Lake County Council on Aging (LCCOA) broke ground Tuesday, April 18, on a new transportation hub for one of their key programs, Lake County Community Transit.
The nonprofit LCCOA has helped thousands of elders and their families since its inception in 1979, operating out of a single, small office rented from the Mission Valley Senior Center. The new facility to be built across Highway 93 from the Ronan Town Pump will provide five offices, a conference room, and a bus barn with room for all the transportation program vehicles, plus room to expand.
“This is the first time we’ve ever had our own space, and enough space for all the different programs we do,” LCCOA Director Dara Rodda said. “We’re excited to be able to host things, be more visible and involved with the community, and keep our vehicles safe and well looked after.”
The project has been in the works for more than a year, beginning with an application for a facility grant through the Montana Department of Transportation (MDT), which distributes funds from the Federal Transit Administration.
Typically a nonprofit organization would be required to provide matching funds, or a “co-pay,” Rodda said. But because this grant occurred during the COVID-19 pandemic, LCCOA was able to use CARES Act funding, so it is 100% funded.
“This is really great news, so any fundraisers we do will be to help fund services rather than this new facility,” Rodda said.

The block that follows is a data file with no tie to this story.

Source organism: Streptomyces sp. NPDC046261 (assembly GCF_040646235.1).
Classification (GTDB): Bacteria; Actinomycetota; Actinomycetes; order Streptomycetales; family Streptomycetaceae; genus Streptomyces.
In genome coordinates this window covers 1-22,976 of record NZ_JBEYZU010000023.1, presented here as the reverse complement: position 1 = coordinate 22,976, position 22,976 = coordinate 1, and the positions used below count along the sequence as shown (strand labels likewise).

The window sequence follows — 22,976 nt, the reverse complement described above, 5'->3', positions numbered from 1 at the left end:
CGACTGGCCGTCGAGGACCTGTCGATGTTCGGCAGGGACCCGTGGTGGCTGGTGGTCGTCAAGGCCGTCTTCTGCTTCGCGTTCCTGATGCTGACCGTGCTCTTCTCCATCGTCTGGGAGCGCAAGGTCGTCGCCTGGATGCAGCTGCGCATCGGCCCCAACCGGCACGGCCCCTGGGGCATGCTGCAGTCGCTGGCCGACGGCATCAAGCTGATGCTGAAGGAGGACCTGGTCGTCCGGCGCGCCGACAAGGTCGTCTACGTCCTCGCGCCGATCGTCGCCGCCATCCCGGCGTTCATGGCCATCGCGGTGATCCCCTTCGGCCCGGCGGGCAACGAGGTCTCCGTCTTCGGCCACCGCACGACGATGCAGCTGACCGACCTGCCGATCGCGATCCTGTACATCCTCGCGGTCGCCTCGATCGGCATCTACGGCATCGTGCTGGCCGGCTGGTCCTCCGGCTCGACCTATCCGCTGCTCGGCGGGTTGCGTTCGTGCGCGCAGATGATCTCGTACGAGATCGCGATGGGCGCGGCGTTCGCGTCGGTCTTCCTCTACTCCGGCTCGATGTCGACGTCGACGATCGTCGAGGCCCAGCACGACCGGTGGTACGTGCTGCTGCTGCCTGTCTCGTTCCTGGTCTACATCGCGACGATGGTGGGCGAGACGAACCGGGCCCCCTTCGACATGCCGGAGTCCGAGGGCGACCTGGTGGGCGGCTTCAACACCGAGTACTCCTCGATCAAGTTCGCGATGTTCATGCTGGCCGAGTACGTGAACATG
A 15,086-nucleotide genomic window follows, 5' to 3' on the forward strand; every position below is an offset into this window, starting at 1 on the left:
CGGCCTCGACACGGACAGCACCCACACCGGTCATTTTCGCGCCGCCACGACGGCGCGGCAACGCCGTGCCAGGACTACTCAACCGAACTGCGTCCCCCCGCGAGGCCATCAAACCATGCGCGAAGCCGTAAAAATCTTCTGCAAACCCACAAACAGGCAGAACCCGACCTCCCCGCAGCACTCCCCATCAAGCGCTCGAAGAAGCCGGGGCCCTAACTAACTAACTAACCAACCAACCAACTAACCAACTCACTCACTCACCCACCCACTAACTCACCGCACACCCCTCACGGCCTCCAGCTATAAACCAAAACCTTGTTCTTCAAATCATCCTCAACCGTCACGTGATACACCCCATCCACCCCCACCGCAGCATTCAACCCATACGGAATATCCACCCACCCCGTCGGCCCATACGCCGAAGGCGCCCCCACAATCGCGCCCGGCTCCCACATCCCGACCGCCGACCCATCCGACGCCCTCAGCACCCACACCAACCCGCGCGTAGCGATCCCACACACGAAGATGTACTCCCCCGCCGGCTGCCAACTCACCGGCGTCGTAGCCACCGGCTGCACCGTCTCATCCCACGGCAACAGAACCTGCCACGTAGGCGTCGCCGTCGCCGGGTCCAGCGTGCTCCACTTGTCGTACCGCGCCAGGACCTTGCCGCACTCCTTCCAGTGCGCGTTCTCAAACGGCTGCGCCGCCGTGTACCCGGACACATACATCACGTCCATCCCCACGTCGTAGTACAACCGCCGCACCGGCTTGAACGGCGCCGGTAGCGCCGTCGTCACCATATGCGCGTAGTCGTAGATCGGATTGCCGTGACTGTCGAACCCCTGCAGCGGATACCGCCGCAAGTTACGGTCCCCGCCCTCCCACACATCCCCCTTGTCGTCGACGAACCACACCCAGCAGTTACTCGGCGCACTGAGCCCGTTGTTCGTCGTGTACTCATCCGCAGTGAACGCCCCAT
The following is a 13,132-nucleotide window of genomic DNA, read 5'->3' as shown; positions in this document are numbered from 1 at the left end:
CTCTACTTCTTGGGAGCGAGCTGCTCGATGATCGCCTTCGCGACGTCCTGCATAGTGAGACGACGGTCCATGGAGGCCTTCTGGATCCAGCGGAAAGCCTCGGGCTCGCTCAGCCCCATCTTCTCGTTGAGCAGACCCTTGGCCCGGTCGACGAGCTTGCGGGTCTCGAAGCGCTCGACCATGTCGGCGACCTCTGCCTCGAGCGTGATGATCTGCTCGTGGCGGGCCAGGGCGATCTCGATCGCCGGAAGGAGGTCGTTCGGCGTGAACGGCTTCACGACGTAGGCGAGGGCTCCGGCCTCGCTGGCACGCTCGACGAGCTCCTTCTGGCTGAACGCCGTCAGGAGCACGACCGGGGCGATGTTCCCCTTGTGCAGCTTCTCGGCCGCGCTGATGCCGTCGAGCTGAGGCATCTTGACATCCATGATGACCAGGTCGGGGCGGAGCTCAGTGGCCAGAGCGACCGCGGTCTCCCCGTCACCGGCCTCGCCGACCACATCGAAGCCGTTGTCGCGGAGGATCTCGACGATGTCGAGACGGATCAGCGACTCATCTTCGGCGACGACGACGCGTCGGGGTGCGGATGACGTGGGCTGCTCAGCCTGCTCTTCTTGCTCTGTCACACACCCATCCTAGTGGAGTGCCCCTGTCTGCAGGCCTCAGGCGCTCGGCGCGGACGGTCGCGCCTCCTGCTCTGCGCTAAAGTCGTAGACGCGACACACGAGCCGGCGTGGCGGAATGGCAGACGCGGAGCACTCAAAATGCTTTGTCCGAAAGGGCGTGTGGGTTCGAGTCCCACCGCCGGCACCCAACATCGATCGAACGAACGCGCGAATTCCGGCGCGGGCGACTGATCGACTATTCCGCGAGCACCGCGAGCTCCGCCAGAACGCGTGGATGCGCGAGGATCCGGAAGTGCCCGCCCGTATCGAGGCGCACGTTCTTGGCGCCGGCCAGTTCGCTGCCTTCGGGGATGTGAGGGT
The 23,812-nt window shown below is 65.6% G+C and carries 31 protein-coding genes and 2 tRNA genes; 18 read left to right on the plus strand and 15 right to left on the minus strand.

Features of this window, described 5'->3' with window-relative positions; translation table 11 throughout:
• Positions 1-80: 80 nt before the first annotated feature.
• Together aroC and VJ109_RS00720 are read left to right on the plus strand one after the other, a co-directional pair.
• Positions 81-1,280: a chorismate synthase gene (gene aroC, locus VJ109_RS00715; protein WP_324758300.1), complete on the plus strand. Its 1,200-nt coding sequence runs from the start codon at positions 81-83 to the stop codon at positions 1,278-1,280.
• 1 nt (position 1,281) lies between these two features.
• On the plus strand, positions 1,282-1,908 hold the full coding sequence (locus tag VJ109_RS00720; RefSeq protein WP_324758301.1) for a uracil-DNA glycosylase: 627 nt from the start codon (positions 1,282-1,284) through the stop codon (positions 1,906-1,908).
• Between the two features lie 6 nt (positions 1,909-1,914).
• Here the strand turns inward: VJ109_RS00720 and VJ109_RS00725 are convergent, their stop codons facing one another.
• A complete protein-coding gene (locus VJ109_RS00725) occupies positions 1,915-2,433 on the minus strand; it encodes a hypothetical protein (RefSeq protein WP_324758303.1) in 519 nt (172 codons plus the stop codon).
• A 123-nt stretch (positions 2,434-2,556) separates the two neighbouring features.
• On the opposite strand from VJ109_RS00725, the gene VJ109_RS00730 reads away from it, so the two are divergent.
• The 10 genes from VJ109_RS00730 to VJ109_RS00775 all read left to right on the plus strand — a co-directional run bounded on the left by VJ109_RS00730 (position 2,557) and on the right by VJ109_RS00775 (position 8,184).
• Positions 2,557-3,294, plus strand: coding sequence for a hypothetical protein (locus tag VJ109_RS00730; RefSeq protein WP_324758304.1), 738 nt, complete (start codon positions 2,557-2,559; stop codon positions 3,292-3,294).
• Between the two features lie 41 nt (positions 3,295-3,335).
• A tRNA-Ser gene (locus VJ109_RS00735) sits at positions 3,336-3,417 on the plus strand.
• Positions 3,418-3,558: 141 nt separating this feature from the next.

It was a new experience for LCCOA to work with a grant of this size, Rodda said. She credited the LLCOA board, as well as staff at Montana Department of Transportation who supported and advised her through this new process. She is working with a local contractor, Ridgeway Construction, which successfully won the bid and will have a chance to do their first large commercial contract.
“It feels really good to be able to use local people and support the economy that way,” Rodda said. “We both got this great opportunity.”
Lake County Community Transit primarily serves elders and disabled people who need rides to medical appointments within Lake County and to Missoula and Kalispell, though others sometimes use the service to get to work or for other reasons. The program is open to the general public and has provided around 15,000 rides over 160,000 miles in the last three years. The program is one of the few in Montana still run by volunteer drivers, Rodda said.
“It’s a door-to-door service, so we pick the rider up at their house and take them right to their medical appointment. Having a volunteer run transportation program really shows just what a truly amazing community we live in.”
“We are looking for more volunteers currently, so if you have a few extra hours a week, and want to do some good in your community and make new friends, volunteering with this program might be for you,” Rodda said.
Operation hours for transportation are 8 a.m. to 4:30 p.m. Monday through Friday. Rides must be reserved at least 24 to 48 hours in advance so that volunteers can be scheduled.
The Council on Aging provides a variety of services in addition to transportation, including caregiver respite assistance, homemaking assistance, nutrition programs, and an information and assistance program. They are readily available to answer questions related to elderly care and resources.
For more information, contact Lake County Council on Aging at 406-676-2367 or visit lakecountycoa.org.